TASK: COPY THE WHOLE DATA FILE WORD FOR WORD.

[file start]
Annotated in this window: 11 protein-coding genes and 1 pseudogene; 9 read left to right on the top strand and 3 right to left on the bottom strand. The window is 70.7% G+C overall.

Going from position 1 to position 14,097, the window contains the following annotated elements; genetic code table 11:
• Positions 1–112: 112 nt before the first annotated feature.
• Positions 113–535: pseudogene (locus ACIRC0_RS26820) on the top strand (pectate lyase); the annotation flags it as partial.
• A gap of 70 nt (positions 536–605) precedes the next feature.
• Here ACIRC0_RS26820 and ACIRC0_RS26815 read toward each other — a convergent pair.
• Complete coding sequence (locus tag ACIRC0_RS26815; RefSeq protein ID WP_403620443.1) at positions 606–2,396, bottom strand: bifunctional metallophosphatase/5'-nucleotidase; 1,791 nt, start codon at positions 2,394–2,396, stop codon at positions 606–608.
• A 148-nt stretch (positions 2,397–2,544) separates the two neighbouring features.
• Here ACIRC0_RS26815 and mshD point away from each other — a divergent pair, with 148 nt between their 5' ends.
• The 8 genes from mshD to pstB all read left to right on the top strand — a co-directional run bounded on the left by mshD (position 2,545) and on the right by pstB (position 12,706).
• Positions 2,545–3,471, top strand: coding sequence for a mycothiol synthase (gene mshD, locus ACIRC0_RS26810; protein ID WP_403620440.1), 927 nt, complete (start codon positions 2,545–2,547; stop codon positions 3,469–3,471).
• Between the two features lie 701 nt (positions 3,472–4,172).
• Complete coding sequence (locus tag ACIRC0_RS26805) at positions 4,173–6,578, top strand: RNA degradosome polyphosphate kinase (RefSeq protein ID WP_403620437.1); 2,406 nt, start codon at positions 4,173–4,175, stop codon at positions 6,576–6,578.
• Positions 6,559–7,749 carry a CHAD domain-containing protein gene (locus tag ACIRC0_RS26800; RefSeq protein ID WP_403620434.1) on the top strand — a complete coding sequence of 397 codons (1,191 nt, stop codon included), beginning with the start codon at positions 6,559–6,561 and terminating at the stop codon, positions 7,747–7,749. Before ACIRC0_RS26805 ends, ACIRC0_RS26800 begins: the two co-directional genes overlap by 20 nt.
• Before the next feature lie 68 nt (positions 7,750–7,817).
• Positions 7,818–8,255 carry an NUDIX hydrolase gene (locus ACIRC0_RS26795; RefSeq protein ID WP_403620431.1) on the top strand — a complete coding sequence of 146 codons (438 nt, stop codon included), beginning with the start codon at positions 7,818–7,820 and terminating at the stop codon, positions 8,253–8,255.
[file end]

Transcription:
Annotated in this window: 11 protein-coding genes and 1 pseudogene; 9 read left to right on the top strand and 3 right to left on the bottom strand. The window is 70.7% G+C overall.

Going from position 1 to position 14,097, the window contains the following annotated elements; genetic code table 11:
• Positions 1–112: 112 nt before the first annotated feature.
• Positions 113–535: pseudogene (locus ACIRC0_RS26820) on the top strand (pectate lyase); the annotation flags it as partial.
• A gap of 70 nt (positions 536–605) precedes the next feature.
• Here ACIRC0_RS26820 and ACIRC0_RS26815 read toward each other — a convergent pair.
• Complete coding sequence (locus tag ACIRC0_RS26815; RefSeq protein ID WP_403620443.1) at positions 606–2,396, bottom strand: bifunctional metallophosphatase/5'-nucleotidase; 1,791 nt, start codon at positions 2,394–2,396, stop codon at positions 606–608.
• A 148-nt stretch (positions 2,397–2,544) separates the two neighbouring features.
• Here ACIRC0_RS26815 and mshD point away from each other — a divergent pair, with 148 nt between their 5' ends.
• The 8 genes from mshD to pstB all read left to right on the top strand — a co-directional run bounded on the left by mshD (position 2,545) and on the right by pstB (position 12,706).
• Positions 2,545–3,471, top strand: coding sequence for a mycothiol synthase (gene mshD, locus ACIRC0_RS26810; protein ID WP_403620440.1), 927 nt, complete (start codon positions 2,545–2,547; stop codon positions 3,469–3,471).
• Between the two features lie 701 nt (positions 3,472–4,172).
• Complete coding sequence (locus tag ACIRC0_RS26805) at positions 4,173–6,578, top strand: RNA degradosome polyphosphate kinase (RefSeq protein ID WP_403620437.1); 2,406 nt, start codon at positions 4,173–4,175, stop codon at positions 6,576–6,578.
• Positions 6,559–7,749 carry a CHAD domain-containing protein gene (locus tag ACIRC0_RS26800; RefSeq protein ID WP_403620434.1) on the top strand — a complete coding sequence of 397 codons (1,191 nt, stop codon included), beginning with the start codon at positions 6,559–6,561 and terminating at the stop codon, positions 7,747–7,749. Before ACIRC0_RS26805 ends, ACIRC0_RS26800 begins: the two co-directional genes overlap by 20 nt.
• Before the next feature lie 68 nt (positions 7,750–7,817).
• Positions 7,818–8,255 carry an NUDIX hydrolase gene (locus ACIRC0_RS26795; RefSeq protein ID WP_403620431.1) on the top strand — a complete coding sequence of 146 codons (438 nt, stop codon included), beginning with the start codon at positions 7,818–7,820 and terminating at the stop codon, positions 8,253–8,255.